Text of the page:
The incredible, magnificent beauty of Okanagan lake is a wonder to behold. The blue water stretches 351 kilometers long and reaches a depth of 232 meters. Stretching north from Vernon to it’s southern most point in Penticton B.C. The lake passes through through Kelowna, Summerland, Peachland and several other quiet communities in between. Okanagan Lake is the heart and center of the Okanagan Valley. All sports and other water based activities can be safely enjoyed in this astoundingly beautiful area. It isn’t called the ‘California of Canada’ for nothing.
Whether you’re looking for a place to blast around on a motorized watercraft or have a quiet, peaceful trek you are guaranteed to find a spot which suits you best. Tourists come from the prairie provinces, U.S.A and other northern areas to appreciate good times to be enjoyed all around Okanagan lake. Bring your own boating and paddle sport accessories or save yourself the hassle by renting the equipment upon arrival. Okanagan lake is a paradise to all boat, swim and hiking nature lovers. Protected and provincial parks range all around Okanagan lake. Camping, hiking, cycling, horseback riding and wildlife viewing are just a few of the exceedingly enjoyable activities you can partake in. Be sure to check B.C. Parks websites for more information.
Okanagan lake began from glacial activity approximately 10,000 years ago. Sediment deposits across the Okanagan valley are what the cities of Kelowna, Vernon and Penticton sit on. In the early 1800’s Okanagan lake served as the main travel connection for European pioneers. Fur traders, ranchers and miners were the first to settle and treat with Aboriginal peoples. Such opportunities also encouraged missionaries and the Hudson Bay Company to settle across the northern valley. By the late 1800’s communities were established in this agriculturally rich land made fertile by Okanagan lake waters. Even to this day orchards and vineyards in the region produce more fruit than any other area of Canada. Underwater life lush with Kokanee, rainbow trout and other varieties of fish made settlement all the more appealing for it’s new inhabitants.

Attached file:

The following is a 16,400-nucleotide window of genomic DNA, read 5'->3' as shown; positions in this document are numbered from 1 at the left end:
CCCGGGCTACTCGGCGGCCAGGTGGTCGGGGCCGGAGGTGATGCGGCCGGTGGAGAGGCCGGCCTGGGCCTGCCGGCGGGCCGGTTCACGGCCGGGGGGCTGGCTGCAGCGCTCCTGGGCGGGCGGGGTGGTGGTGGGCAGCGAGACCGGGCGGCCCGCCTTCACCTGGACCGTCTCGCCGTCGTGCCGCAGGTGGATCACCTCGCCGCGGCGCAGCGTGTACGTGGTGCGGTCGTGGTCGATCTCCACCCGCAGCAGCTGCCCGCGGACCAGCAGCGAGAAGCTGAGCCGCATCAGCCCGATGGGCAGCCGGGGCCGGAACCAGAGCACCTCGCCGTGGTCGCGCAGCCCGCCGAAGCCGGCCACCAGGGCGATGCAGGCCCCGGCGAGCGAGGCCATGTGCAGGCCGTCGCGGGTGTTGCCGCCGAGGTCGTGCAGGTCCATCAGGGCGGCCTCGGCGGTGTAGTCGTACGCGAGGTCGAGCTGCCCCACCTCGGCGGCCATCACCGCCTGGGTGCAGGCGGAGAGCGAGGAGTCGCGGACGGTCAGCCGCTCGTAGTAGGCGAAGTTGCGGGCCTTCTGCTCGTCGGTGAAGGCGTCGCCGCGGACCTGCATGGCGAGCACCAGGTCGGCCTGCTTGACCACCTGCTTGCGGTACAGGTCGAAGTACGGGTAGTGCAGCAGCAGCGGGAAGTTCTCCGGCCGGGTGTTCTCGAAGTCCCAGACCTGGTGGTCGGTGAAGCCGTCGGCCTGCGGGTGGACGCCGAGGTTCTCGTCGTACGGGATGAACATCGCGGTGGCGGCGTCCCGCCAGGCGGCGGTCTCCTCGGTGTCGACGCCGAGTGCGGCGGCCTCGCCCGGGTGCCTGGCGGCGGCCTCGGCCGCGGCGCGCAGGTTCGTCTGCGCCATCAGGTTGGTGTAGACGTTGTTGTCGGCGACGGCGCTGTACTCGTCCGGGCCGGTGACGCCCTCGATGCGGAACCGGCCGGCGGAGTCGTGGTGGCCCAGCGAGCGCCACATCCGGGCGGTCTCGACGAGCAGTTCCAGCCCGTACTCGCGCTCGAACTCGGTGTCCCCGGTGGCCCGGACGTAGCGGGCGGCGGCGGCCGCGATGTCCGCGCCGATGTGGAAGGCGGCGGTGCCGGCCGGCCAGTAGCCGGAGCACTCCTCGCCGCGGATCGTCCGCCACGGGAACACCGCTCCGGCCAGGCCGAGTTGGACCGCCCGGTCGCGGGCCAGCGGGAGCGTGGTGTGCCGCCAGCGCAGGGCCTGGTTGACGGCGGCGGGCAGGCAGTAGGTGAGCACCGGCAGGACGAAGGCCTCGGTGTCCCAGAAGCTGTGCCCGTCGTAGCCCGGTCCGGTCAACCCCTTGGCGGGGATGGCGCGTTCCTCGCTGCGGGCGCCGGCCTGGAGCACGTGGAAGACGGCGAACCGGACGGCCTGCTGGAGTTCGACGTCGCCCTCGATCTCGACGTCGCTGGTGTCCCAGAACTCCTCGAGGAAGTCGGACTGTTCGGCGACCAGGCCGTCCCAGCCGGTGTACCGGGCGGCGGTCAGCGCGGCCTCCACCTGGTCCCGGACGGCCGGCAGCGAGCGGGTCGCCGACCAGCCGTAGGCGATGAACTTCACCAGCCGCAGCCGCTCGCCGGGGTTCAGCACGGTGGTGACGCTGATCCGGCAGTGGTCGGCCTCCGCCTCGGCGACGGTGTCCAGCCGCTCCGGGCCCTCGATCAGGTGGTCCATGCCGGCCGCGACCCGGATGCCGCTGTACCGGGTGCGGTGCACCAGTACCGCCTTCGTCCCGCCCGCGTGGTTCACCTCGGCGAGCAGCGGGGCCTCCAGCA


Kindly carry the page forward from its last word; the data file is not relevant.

Travel over water was the only mode of transportation across Okanagan lake for many decades. Steamboats served to carry cargo of every variety as well as accommodations for passengers. It was not until 1958 that a bridge was built crossing Okanagan lake. From Kelowna to West Bank, now called West Kelowna, the William Bennett Bridge remains the only bridge to cross the lake. It began as a floating bridge but by 2008 was replaced by a solid structure. This six lane bridge serves as a connection along highway 97, is 650 meters long and 2100 feet tall. The W.R. Bennett Bridge is also referred to as the Okanagan lake bridge.